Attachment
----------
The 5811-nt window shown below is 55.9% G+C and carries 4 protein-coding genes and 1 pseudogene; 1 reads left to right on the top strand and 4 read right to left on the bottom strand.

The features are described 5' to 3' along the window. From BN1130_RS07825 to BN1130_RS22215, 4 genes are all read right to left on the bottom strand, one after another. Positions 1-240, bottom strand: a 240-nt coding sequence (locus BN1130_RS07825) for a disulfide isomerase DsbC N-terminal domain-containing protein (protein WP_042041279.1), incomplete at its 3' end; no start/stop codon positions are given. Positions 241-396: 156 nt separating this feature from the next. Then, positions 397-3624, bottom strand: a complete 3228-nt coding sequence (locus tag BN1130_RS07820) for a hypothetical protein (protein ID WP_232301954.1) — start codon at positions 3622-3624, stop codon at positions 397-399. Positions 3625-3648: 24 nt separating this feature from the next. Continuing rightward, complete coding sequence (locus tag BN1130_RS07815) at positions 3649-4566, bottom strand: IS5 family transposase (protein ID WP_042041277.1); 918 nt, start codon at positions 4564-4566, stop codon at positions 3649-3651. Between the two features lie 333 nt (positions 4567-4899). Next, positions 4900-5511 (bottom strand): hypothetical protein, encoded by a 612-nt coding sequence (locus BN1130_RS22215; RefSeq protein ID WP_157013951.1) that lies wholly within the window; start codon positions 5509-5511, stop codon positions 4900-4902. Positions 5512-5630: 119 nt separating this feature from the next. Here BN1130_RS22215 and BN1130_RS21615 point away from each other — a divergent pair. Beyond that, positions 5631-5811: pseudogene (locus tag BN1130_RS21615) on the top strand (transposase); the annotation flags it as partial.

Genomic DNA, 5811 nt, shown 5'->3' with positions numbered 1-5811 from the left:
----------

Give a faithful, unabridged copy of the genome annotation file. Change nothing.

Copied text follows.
The 5811-nt window shown below is 55.9% G+C and carries 4 protein-coding genes and 1 pseudogene; 1 reads left to right on the top strand and 4 read right to left on the bottom strand.

The features are described 5' to 3' along the window. From BN1130_RS07825 to BN1130_RS22215, 4 genes are all read right to left on the bottom strand, one after another. Positions 1-240, bottom strand: a 240-nt coding sequence (locus BN1130_RS07825) for a disulfide isomerase DsbC N-terminal domain-containing protein (protein WP_042041279.1), incomplete at its 3' end; no start/stop codon positions are given. Positions 241-396: 156 nt separating this feature from the next. Then, positions 397-3624, bottom strand: a complete 3228-nt coding sequence (locus tag BN1130_RS07820) for a hypothetical protein (protein ID WP_232301954.1) — start codon at positions 3622-3624, stop codon at positions 397-399. Positions 3625-3648: 24 nt separating this feature from the next. Continuing rightward, complete coding sequence (locus tag BN1130_RS07815) at positions 3649-4566, bottom strand: IS5 family transposase (protein ID WP_042041277.1); 918 nt, start codon at positions 4564-4566, stop codon at positions 3649-3651. Between the two features lie 333 nt (positions 4567-4899). Next, positions 4900-5511 (bottom strand): hypothetical protein, encoded by a 612-nt coding sequence (locus BN1130_RS22215; RefSeq protein ID WP_157013951.1) that lies wholly within the window; start codon positions 5509-5511, stop codon positions 4900-4902. Positions 5512-5630: 119 nt separating this feature from the next. Here BN1130_RS22215 and BN1130_RS21615 point away from each other — a divergent pair. Beyond that, positions 5631-5811: pseudogene (locus tag BN1130_RS21615) on the top strand (transposase); the annotation flags it as partial.

Genomic DNA, 5811 nt, shown 5'->3' with positions numbered 1-5811 from the left: